Republican leader rejects compromise with Obama on tax cuts
The top Republican in the House of Representatives called Thursday for a full extension of tax cuts enacted during the Bush administration, rejecting any compromise with President Barack Obama.
House Minority Leader John Boehner dismissed the latest call by Obama to extend tax cuts for all but the wealthiest Americans.
“Republicans in the House and Senate are united that this is not the time to increase taxes on anyone in America,” Boehner said.
The latest comments suggested a hardening of the Republican position since Sunday, when Boehner seemed to hint at a compromise and said he might vote for renewing a tax cut program which did not include top earners if that were all he could get.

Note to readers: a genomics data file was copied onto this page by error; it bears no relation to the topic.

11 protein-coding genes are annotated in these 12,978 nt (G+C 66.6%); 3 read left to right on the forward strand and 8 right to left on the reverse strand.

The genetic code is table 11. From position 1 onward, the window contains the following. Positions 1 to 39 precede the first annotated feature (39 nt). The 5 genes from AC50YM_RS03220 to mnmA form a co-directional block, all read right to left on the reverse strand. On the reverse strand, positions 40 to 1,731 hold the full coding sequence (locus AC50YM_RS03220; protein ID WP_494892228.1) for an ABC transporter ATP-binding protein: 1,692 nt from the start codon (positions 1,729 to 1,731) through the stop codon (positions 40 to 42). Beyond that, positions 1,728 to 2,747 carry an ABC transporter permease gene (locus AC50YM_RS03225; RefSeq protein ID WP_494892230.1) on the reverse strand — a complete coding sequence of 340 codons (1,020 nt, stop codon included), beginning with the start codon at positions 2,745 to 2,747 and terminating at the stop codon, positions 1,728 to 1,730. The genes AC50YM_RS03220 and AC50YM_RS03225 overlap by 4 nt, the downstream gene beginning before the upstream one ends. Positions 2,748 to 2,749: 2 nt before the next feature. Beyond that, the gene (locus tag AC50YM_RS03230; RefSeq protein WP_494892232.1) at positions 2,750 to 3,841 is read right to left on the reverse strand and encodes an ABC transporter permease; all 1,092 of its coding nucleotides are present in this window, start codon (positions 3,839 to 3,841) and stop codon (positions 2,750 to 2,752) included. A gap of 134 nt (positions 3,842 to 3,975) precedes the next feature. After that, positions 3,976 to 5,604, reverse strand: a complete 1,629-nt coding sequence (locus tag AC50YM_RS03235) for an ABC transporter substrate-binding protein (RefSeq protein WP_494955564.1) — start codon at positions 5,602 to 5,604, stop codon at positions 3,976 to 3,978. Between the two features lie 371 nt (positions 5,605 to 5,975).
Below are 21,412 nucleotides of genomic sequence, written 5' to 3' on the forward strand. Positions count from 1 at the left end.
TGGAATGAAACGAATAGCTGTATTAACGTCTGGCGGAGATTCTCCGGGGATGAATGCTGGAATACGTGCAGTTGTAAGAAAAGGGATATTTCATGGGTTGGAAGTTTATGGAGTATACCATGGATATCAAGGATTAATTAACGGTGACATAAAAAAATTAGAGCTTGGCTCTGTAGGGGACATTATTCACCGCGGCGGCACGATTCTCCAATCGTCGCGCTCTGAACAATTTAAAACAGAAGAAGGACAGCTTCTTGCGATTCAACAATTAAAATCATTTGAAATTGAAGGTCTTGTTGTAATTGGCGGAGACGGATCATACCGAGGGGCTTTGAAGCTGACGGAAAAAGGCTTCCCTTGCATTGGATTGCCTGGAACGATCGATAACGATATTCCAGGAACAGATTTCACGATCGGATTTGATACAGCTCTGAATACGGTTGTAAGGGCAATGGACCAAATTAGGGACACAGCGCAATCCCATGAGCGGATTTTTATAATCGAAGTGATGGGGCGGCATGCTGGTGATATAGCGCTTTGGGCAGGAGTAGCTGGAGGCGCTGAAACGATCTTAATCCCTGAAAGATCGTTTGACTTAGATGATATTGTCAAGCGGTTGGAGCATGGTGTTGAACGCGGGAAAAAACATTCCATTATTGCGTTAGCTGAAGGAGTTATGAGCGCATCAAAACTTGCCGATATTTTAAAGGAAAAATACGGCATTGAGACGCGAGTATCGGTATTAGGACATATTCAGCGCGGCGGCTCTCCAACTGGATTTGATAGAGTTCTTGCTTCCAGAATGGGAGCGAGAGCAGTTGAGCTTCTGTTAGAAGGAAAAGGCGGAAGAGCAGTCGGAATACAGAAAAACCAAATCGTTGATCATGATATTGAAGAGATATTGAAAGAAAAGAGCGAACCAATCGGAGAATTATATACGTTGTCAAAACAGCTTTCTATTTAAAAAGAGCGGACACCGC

Fomenting the row are tax cuts passed by former president George W. Bush in 2001 and 2003, when no one was predicting the current economic crunch.
The cuts were programed to expire this year — unless Congress votes to renew them.
Obama proposes extending the tax cuts for two years, but not for households earning over 250,000 dollars a year, arguing that America cannot afford handouts to top earners.
Boehner called Thursday for “an honest up or down vote on stopping all the coming tax hikes,” and said that if that happens, “I’m confident that the American people will not see an increase in their taxes.”
The comments came a day after Obama told Republicans to stop “playing games” and back an extension to middle class tax cuts.
Obama accused Republicans of blocking the move just to ensure the richest Americans also get a handout he said the country could not afford. Officials say extending the cuts to the top earners would cost 700 billion dollars over 10 years.